Republicans face growing urgency to stop Trump as they enter the second presidential debate

Politics

The debate comes at a critical moment in the GOP campaign, with less than four months before the Iowa caucuses formally launch the presidential nomination process.

Republican presidential candidates stand at their podiums during a Republican presidential primary debate hosted by FOX News Channel.
Republican presidential candidates, from left, former Arkansas Gov. Asa Hutchinson, former New Jersey Gov. Chris Christie, former Vice President Mike Pence, Florida Gov. Ron DeSantis, businessman Vivek Ramaswamy, former U.N. Ambassador Nikki Haley, Sen. Tim Scott, R-S.C., and North Dakota Gov. Doug Burgum stand at their podiums during a Republican presidential primary debate hosted by FOX News Channel Wednesday, Aug. 23, 2023, in Milwaukee. AP Photo/Morry Gash, File

SIMI VALLEY, Calif. (AP) — Republicans are meeting for their second presidential debate on Wednesday as Donald Trump’s top rivals seek to blunt the momentum of the former president, who is so confident of cruising through the party’s primary that he again won’t share a stage with them.

Seven GOP candidates will be at the Ronald Reagan Presidential Library for an event hosted by Fox Business Network. Trump will be in Michigan, delivering a prime-time speech attempting to capitalize on the Auto Workers Union strike and trying to appeal to rank-and-file union members in a key state for the general election.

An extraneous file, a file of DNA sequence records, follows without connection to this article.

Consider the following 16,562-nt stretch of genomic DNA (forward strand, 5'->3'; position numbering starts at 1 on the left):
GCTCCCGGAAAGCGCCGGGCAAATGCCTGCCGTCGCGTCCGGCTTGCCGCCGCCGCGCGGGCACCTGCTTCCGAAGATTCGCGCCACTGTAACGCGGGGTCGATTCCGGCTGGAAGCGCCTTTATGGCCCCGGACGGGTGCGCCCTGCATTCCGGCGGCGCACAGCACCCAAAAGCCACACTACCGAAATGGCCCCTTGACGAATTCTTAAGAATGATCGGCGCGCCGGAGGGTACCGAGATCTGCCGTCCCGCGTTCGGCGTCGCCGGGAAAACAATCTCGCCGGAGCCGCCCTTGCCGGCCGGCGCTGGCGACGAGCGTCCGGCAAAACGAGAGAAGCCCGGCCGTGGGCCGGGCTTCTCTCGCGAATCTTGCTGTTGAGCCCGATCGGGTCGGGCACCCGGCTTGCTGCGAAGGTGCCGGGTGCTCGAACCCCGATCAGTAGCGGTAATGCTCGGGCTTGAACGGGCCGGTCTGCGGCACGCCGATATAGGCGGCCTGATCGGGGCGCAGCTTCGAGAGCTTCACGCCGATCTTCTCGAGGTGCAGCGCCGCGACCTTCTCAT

The debate comes at a critical moment in the GOP campaign, with less than four months before the Iowa caucuses formally launch the presidential nomination process. For now, Trump is dominating the field even as he faces a range of vulnerabilities, including four criminal indictments that raise the prospect of decades in prison. His rivals are running out of time to dent his lead, which is building a sense of urgency among some to more directly take on the former president before an audience of millions.

“This is not a nomination that’s going to fall in your lap. You have to go and beat the other candidates and one of those happens to be Donald Trump,” said Kevin Madden, a Republican strategist and veteran of Mitt Romney’s 2008 and 2012 presidential campaigns. “This debate, it’ll be interesting to see whether or not folks realize that the sand is going through the hourglass pretty quickly right now.”

The former president also skipped the first debate last month in Milwaukee, where the participants laid into one another while mostly avoiding attacks on Trump. Nearly 13 million people tuned in anyway.

Nikki Haley, the former South Carolina governor and United Nations ambassador, drew larger crowds and new interest after her first debate performance in which she attacked entrepreneur Vivek Ramaswamy on foreign policy and pointed out that she was the only woman in the field.

Her team has raised expectations even higher going into Wednesday night, telling donors in a recent pitch that they are “ready to capitalize on the momentum after Nikki walks off stage.”

“As more voters across America tune in to watch the second debate, it’ll be a great opportunity to bring even more supporters into the fold,” Haley’s campaign manager, Betsy Ankney, wrote in her email.